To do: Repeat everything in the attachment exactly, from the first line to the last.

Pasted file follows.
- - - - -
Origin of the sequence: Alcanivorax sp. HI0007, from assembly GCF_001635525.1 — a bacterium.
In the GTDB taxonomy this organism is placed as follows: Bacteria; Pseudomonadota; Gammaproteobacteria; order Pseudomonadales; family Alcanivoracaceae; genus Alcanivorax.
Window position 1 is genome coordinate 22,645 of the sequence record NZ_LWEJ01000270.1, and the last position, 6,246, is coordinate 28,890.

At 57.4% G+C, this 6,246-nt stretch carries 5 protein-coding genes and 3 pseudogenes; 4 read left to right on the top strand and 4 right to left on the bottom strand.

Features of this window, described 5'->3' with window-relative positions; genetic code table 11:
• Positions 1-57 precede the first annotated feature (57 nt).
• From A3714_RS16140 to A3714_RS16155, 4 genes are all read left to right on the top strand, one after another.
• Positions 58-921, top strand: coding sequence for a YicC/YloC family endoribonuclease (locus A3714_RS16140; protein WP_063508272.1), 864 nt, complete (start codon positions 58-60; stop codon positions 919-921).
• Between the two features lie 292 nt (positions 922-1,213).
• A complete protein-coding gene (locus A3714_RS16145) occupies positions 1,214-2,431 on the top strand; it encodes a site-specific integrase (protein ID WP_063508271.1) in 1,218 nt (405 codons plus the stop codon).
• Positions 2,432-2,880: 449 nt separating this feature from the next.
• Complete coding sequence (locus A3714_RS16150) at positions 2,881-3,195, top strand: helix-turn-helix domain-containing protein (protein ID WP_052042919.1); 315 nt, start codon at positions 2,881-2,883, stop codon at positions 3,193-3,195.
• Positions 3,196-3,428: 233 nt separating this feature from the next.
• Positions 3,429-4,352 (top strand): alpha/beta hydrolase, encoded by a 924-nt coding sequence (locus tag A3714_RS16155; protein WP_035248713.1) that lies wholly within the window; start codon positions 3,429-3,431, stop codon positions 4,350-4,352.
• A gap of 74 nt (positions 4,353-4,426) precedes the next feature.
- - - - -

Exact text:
Origin of the sequence: Alcanivorax sp. HI0007, from assembly GCF_001635525.1 — a bacterium.
In the GTDB taxonomy this organism is placed as follows: Bacteria; Pseudomonadota; Gammaproteobacteria; order Pseudomonadales; family Alcanivoracaceae; genus Alcanivorax.
Window position 1 is genome coordinate 22,645 of the sequence record NZ_LWEJ01000270.1, and the last position, 6,246, is coordinate 28,890.

At 57.4% G+C, this 6,246-nt stretch carries 5 protein-coding genes and 3 pseudogenes; 4 read left to right on the top strand and 4 right to left on the bottom strand.

Features of this window, described 5'->3' with window-relative positions; genetic code table 11:
• Positions 1-57 precede the first annotated feature (57 nt).
• From A3714_RS16140 to A3714_RS16155, 4 genes are all read left to right on the top strand, one after another.
• Positions 58-921, top strand: coding sequence for a YicC/YloC family endoribonuclease (locus A3714_RS16140; protein WP_063508272.1), 864 nt, complete (start codon positions 58-60; stop codon positions 919-921).
• Between the two features lie 292 nt (positions 922-1,213).
• A complete protein-coding gene (locus A3714_RS16145) occupies positions 1,214-2,431 on the top strand; it encodes a site-specific integrase (protein ID WP_063508271.1) in 1,218 nt (405 codons plus the stop codon).
• Positions 2,432-2,880: 449 nt separating this feature from the next.
• Complete coding sequence (locus A3714_RS16150) at positions 2,881-3,195, top strand: helix-turn-helix domain-containing protein (protein ID WP_052042919.1); 315 nt, start codon at positions 2,881-2,883, stop codon at positions 3,193-3,195.
• Positions 3,196-3,428: 233 nt separating this feature from the next.
• Positions 3,429-4,352 (top strand): alpha/beta hydrolase, encoded by a 924-nt coding sequence (locus tag A3714_RS16155; protein WP_035248713.1) that lies wholly within the window; start codon positions 3,429-3,431, stop codon positions 4,350-4,352.
• A gap of 74 nt (positions 4,353-4,426) precedes the next feature.